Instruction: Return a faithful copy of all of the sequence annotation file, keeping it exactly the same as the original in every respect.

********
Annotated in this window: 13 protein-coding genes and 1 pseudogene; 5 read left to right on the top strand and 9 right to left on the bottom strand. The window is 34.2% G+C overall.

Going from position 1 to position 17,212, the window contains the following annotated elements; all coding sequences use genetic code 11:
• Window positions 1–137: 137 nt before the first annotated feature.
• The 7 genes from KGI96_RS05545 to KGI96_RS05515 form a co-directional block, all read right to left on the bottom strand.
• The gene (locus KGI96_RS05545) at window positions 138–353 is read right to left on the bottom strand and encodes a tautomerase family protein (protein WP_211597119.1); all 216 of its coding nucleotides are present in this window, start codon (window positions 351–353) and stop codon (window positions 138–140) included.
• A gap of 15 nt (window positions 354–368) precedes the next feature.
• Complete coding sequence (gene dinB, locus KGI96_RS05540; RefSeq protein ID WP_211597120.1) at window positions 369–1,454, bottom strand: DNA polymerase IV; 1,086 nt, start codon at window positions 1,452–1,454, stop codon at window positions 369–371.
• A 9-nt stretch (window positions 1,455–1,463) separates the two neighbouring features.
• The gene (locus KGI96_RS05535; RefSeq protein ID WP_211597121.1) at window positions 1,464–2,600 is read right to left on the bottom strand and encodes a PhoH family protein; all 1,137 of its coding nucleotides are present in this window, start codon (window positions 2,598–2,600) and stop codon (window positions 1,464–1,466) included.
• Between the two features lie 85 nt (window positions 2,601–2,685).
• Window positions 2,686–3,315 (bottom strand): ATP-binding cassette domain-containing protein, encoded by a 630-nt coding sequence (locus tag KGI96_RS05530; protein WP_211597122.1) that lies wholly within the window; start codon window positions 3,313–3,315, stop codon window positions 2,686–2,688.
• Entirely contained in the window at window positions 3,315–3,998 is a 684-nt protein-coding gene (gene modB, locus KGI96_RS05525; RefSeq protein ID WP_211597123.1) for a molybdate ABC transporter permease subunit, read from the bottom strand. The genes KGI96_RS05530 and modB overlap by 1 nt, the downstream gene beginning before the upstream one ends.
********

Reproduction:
Annotated in this window: 13 protein-coding genes and 1 pseudogene; 5 read left to right on the top strand and 9 right to left on the bottom strand. The window is 34.2% G+C overall.

Going from position 1 to position 17,212, the window contains the following annotated elements; all coding sequences use genetic code 11:
• Window positions 1–137: 137 nt before the first annotated feature.
• The 7 genes from KGI96_RS05545 to KGI96_RS05515 form a co-directional block, all read right to left on the bottom strand.
• The gene (locus KGI96_RS05545) at window positions 138–353 is read right to left on the bottom strand and encodes a tautomerase family protein (protein WP_211597119.1); all 216 of its coding nucleotides are present in this window, start codon (window positions 351–353) and stop codon (window positions 138–140) included.
• A gap of 15 nt (window positions 354–368) precedes the next feature.
• Complete coding sequence (gene dinB, locus KGI96_RS05540; RefSeq protein ID WP_211597120.1) at window positions 369–1,454, bottom strand: DNA polymerase IV; 1,086 nt, start codon at window positions 1,452–1,454, stop codon at window positions 369–371.
• A 9-nt stretch (window positions 1,455–1,463) separates the two neighbouring features.
• The gene (locus KGI96_RS05535; RefSeq protein ID WP_211597121.1) at window positions 1,464–2,600 is read right to left on the bottom strand and encodes a PhoH family protein; all 1,137 of its coding nucleotides are present in this window, start codon (window positions 2,598–2,600) and stop codon (window positions 1,464–1,466) included.
• Between the two features lie 85 nt (window positions 2,601–2,685).
• Window positions 2,686–3,315 (bottom strand): ATP-binding cassette domain-containing protein, encoded by a 630-nt coding sequence (locus tag KGI96_RS05530; protein WP_211597122.1) that lies wholly within the window; start codon window positions 3,313–3,315, stop codon window positions 2,686–2,688.
• Entirely contained in the window at window positions 3,315–3,998 is a 684-nt protein-coding gene (gene modB, locus KGI96_RS05525; RefSeq protein ID WP_211597123.1) for a molybdate ABC transporter permease subunit, read from the bottom strand. The genes KGI96_RS05530 and modB overlap by 1 nt, the downstream gene beginning before the upstream one ends.